# Primes of the form a^2+1

The fact that the Riemann zeta function $\zeta(s)$ and its brethren have a pole at $s=1$ is responsible for the infinitude of large classes of primes (all primes, primes in arithmetic progression; primes represented by a quadratic form). We cannot hope proving the infinitude of primes $p = a^2+1$ in this way because the series $\sum 1/p$, summed over these primes, converges. This implies that the corresponding Euler product $$\zeta_G(s)= \prod_{p = a^2+1} \frac1{1 - p^{-s}}$$ converges for $s = 1$. But if we could show that $\zeta_G(s)$ has a pole at, say, $s = \frac12$, then the desired result would follow. Now I know that there are heuristics on the number of primes of the form $p = a^2+1$ below $x$ (by Hardy and Littlewood?)

Can these heuristics be explained by hypothetical properties of $\zeta_G(s)$ (or a related Dirichlet series), or can the domain of convergence of $\zeta_G(s)$ be derived from such asymptotics?

BTW, here's a little known conjecture by Goldbach on these primes: let $A$ be the set of all numbers $a$ for which $a^2+1$ is prime ($A =${1, 2, 4, 6, 10, $\ldots$}). Then every $a \in A$ ($a > 1$) can be written in the form $a = b+c$ for $b, c \in A$. I haven't seen this discussed anywhere.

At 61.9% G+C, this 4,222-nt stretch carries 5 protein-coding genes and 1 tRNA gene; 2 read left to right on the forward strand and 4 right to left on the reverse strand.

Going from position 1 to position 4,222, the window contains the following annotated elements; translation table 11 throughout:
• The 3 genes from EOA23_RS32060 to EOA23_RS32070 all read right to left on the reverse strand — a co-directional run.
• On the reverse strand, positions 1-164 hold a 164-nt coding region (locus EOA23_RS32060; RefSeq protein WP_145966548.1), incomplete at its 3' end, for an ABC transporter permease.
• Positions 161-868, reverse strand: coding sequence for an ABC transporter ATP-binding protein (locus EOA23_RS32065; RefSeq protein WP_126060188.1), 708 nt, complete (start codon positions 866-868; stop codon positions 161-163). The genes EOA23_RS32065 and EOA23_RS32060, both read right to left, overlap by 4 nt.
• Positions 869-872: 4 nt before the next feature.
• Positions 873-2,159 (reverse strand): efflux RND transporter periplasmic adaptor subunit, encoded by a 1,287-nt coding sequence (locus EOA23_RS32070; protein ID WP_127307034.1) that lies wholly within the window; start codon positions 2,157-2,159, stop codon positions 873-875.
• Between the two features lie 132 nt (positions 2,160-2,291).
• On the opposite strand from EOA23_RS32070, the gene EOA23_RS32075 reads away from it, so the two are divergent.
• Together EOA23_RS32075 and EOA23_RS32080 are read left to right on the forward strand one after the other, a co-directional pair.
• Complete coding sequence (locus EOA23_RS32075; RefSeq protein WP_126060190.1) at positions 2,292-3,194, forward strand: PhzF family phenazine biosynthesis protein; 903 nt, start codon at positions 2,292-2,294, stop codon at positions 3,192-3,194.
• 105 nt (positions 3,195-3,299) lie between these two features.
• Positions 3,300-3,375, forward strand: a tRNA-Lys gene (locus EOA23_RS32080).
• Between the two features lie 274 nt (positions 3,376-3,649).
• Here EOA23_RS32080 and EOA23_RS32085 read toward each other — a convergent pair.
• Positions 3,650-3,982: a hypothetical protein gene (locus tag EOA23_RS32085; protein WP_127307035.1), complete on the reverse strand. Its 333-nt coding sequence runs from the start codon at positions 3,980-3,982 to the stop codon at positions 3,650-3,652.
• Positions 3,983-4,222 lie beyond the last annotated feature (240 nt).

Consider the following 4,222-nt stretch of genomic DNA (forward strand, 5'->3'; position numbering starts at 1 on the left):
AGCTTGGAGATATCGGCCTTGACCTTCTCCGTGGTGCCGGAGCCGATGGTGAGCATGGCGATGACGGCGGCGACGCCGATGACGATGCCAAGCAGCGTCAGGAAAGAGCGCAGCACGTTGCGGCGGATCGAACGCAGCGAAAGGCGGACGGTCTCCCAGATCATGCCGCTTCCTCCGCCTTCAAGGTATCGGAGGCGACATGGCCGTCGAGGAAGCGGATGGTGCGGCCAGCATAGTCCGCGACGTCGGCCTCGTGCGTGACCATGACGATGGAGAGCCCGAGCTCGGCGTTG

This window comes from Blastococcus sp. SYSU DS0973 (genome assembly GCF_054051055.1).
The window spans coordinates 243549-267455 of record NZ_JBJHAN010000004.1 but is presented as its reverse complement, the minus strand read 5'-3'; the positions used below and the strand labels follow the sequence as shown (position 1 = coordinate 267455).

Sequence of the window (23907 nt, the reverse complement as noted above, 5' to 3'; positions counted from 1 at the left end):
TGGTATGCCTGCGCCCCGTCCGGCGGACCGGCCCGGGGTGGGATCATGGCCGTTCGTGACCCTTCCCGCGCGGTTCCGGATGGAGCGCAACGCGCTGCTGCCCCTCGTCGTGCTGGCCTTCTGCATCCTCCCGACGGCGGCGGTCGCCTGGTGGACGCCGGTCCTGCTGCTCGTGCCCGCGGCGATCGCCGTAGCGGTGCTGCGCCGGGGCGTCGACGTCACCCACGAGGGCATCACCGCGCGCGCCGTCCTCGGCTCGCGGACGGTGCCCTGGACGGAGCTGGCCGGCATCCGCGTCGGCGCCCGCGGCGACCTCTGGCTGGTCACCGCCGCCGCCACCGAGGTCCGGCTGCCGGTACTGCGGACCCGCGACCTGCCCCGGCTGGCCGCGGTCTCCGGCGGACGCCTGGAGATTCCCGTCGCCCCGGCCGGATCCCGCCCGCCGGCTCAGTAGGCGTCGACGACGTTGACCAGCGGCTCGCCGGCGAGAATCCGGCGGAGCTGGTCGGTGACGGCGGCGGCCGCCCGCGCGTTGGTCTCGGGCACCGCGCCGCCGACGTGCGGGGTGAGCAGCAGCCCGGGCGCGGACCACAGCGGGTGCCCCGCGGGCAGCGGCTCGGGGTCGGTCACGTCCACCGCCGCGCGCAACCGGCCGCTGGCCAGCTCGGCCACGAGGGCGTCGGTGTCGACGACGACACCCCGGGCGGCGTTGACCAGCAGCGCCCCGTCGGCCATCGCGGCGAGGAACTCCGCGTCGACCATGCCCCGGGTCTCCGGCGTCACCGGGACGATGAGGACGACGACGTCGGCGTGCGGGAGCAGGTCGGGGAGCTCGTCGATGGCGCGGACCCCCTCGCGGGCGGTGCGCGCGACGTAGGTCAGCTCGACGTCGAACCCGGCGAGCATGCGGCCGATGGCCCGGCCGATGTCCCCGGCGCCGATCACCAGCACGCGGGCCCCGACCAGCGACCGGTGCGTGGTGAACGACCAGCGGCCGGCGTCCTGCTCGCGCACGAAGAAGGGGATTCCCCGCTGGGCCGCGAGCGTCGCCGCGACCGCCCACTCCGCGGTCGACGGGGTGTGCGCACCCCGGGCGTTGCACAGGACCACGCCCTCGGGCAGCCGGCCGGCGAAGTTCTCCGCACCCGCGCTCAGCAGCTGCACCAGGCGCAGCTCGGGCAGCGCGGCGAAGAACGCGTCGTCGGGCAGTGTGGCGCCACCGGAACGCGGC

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Hi Franz, Unfortunately I doubt this Euler product has very good behavior. If you believe the Hardy-Littlewood conjectures, then $\sum_{n\leq X}\Lambda(n^2+1) \sim cX$ where $c=\prod_{p>2}(1-\chi_{4}(p)(p-1)^{-1})$ is some positive constant which is almost certainly transcendental. If $\zeta_{G}(s)$ reflected this asymptotic behavior, then $\frac{d}{ds}\log{\zeta_{G}(s)}$ would have a pole at $s=1/2$ of residue equal to $-c$. However, that would imply $\log{\zeta_G(s)}\sim -c\log{(s-1/2)}$ in a neighborhood of $s=1/2$, so $\zeta_G(s)$ would behave like $(s-1/2)^{-c}$ near this point. In particular, it would have some kind of branch cut...

People have conjectured that $\sum_{n\leq X}\Lambda(n^2+1) = cX + O(X^{\frac{1}{2}+\varepsilon})$ is true, which would give continuation of $\zeta_G(s)$ into the halfplane $\mathrm{Re}(s)>\frac{1}{4}$ after choosing a branch, but I doubt you could get any further.

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Franz, I wrote a paper related to an analytic heuristic on Dirichlet series associated to these prime counting problems. See http://www.math.uconn.edu/~kconrad/articles/hlconst.pdf.

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